Why Do We Love Sad Songs?

November 13, 2011
(was 12.12.2010)

Are you a sucker for a sad song? “Greensleeves.” “Yesterday” by the Beatles. For some reason, we love a melancholy tune. But why?  In this hour of To the Best of Our Knowledge, we’ll explore our love of sad music. We’ll look into the effects the minor third has on our brains and we’ll delve into the saddest music ever written: Barber’s Adagio for Strings.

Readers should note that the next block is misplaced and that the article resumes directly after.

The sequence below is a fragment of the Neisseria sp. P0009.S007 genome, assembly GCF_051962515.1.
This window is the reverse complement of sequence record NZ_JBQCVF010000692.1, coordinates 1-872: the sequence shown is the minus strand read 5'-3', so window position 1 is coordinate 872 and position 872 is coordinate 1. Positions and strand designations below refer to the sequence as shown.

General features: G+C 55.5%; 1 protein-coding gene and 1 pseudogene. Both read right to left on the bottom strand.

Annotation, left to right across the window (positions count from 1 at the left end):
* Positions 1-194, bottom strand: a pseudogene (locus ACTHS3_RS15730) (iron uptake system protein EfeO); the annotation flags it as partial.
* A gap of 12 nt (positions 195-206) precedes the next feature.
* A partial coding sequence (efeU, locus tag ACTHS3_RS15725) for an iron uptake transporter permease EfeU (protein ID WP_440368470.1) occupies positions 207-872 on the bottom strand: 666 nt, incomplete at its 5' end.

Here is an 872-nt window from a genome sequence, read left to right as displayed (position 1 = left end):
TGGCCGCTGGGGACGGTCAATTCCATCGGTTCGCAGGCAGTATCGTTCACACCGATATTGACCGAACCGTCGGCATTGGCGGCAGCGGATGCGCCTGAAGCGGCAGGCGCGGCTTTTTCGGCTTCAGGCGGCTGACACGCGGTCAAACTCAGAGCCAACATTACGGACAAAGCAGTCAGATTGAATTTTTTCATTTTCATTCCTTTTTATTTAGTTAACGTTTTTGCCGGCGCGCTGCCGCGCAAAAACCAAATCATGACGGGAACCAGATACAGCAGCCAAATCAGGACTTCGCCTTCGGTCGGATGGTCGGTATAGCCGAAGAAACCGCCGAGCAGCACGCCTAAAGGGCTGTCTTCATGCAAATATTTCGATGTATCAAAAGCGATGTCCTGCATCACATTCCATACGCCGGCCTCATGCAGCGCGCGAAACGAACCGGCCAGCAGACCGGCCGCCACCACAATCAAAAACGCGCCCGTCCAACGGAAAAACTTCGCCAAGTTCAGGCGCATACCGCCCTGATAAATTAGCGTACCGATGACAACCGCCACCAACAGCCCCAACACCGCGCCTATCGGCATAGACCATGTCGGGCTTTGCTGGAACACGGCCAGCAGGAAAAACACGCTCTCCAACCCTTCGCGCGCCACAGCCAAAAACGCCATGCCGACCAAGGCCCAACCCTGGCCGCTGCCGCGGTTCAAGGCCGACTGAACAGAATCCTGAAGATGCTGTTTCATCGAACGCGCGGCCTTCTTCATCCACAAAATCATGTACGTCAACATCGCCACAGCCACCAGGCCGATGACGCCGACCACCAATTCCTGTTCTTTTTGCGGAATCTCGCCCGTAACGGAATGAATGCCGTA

1. Thomas Larson on The Saddest Song Ever Written

    The saddest music of all to many people is Samuel Barber’s “Adagio for Strings.”

    Average: 4.6 (23 votes)
  2. Meagan Curtis on the Science of Sad Songs

    According to psychologist Meagan Curtis, the inherent sadness of the minor third is what we hear in music.

    Average: 5 (17 votes)
  3. Bill Malone on the History of Country Music

    There are sad songs in rock, and sad songs in jazz, but the resting place for the saddest songs is clearly in country music.

    Average: 4.6 (8 votes)
  4. Eric Siblin on The Cello Suites

    No matter what genre you’re writing for, adding a cello can increase the melancholy.

    Average: 5 (10 votes)